Does Instagram Need The Bumble Treatment?


The Devil works hard but Diet Prada works harder.

This week, Instagram’s most legendary tea-spillers exposed the predatory behaviour of high-profile fashion photographer Marcus Hyde. Diet Prada cancelled the close friend of Kim and Kanye with an Instagram DM exchange between Hyde and a young model, Sunnaya Nash, in which he told Nash that if she wanted to be shot by him she would need to pay him $2,000 or send him nude images in advance. “Gotta see if you’re worth it”, Hyde wrote. The model’s decision to come forward with her negative experience inspired hundreds of other models to share similar stories (and receipts) of Hyde using his clout in exchange for sexual favours and naked pictures. In another Instagram DM, Hyde told a model he needed nudes, “To check your body….in case you say you’re 120 lb but are actually 600 lb.” What’s worse is that Instagram deleted Sunnaya Nash’s Instagram Stories about Hyde citing “harassment”. Judging by the outpouring of eerily similar stories with high-profile photographers, it would appear as though these are far from isolated incidences. In fact, there are actual documents housed within modelling agencies around the world with “blacklisted” creatives their models are not allowed to work with as a safety precaution.

 If the Marcus Hyde story sounds familiar it’s because fashion’s unofficial watchdog, Diet Prada, has been here before; in December last year they accused designer Gosha Rubchinskiy of sending inappropriate messages to minors. Screenshots of Instagram DM’s revealed that Rubchinskiy had asked a 16-year-old boy to send him nudes and told the boy to take the pictures in the bathroom to avoid his parents finding out. On a smaller scale, I watched last month as a New Zealand Instagram account revealed the disgusting behaviour of a prominent local tattoo artist who had been repeatedly taking inappropriate photos of his clients when they visited his studio and circulated them to friends on Instagram without the clients knowledge or consent.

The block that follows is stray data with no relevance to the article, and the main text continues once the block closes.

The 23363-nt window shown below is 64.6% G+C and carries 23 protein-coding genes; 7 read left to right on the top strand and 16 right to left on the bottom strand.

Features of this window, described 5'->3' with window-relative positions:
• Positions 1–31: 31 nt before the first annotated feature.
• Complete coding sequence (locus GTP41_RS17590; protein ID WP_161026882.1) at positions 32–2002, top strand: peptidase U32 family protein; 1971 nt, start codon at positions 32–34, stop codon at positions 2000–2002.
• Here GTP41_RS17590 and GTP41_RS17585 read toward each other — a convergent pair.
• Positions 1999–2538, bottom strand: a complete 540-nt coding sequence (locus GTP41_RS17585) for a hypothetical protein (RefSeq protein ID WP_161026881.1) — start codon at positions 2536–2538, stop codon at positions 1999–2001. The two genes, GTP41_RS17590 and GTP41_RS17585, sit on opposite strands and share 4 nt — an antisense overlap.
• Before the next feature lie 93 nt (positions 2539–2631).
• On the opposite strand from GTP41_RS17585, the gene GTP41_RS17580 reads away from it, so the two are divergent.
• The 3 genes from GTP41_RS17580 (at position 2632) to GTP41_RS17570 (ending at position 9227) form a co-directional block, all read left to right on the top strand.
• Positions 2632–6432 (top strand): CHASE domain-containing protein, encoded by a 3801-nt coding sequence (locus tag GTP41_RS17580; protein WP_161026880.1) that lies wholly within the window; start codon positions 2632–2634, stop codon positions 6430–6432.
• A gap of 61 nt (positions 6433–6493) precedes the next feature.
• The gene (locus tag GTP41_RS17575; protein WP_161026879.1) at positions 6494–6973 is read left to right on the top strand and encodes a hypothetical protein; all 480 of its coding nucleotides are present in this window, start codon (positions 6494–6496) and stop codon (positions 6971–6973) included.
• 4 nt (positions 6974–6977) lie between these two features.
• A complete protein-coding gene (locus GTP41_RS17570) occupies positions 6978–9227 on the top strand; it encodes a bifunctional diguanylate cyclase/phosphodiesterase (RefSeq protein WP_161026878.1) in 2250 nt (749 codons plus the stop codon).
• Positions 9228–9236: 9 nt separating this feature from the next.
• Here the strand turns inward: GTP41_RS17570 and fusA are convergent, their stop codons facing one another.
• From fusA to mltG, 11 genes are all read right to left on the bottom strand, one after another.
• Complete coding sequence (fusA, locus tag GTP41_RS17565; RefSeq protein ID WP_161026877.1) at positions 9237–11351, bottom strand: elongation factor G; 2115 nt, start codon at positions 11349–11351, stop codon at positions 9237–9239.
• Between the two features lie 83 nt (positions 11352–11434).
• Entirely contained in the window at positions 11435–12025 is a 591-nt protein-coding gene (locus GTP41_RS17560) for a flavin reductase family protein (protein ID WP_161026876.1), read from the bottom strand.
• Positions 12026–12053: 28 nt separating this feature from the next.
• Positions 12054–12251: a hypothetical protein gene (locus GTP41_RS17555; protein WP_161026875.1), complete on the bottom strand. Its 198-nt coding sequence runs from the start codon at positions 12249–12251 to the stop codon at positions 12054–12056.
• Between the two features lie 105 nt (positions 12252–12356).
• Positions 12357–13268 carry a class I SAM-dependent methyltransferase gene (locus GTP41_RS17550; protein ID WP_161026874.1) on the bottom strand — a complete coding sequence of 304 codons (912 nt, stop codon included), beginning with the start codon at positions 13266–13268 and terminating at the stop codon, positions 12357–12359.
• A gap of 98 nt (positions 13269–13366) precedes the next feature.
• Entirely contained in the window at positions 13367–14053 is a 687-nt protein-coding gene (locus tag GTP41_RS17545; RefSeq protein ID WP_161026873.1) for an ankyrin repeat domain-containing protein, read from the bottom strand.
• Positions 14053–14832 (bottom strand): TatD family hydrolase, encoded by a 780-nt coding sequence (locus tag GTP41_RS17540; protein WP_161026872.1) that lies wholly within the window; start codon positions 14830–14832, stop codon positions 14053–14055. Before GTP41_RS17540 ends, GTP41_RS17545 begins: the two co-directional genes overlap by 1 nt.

To me, all of this is reminiscent of the early days of Tinder when unsolicited dick pics were commonplace and suggestive eggplant emoji’s replaced a simple “Hi, how are you?”. It was the type of toxic behaviour that forced then-employee Whitney Wolfe-Herd to leave the company all together and start Bumble. When Bumble launched in 2014, it revolutionised online dating by putting women in control for the first time ever. Guys couldn’t make the first move on Bumble – they couldn’t send a wink face, at best, or a photo of their genitals, at worst, and you know what? It f*cking worked. Where Tinder had positioned themselves as a minimal-effort, transactional pursuit of on-demand hookups, Bumble found the power (and profitability) of actually asking women how they want to be treated.

But here’s the real tea. We shouldn’t have to rely on the noble deeds of Diet Prada to stop Tinder-like predators from thriving on Instagram. Instagram shouldn’t be allowing predators to thrive on their platform in the first place. But how do you filter out insidious behaviour? How do you even find it when it’s hidden so well? In 2019, predators don’t follow their victims home from the train station, they lurk in impressionable young womens DM’s and hide behind the thinly-veiled guise of “photographer” or “tattoo artist” where they remain largely free to say whatever they want.

So can someone find Whitney and tell her Instagram needs her?

Header image by Holly Burgess for The Twenties Club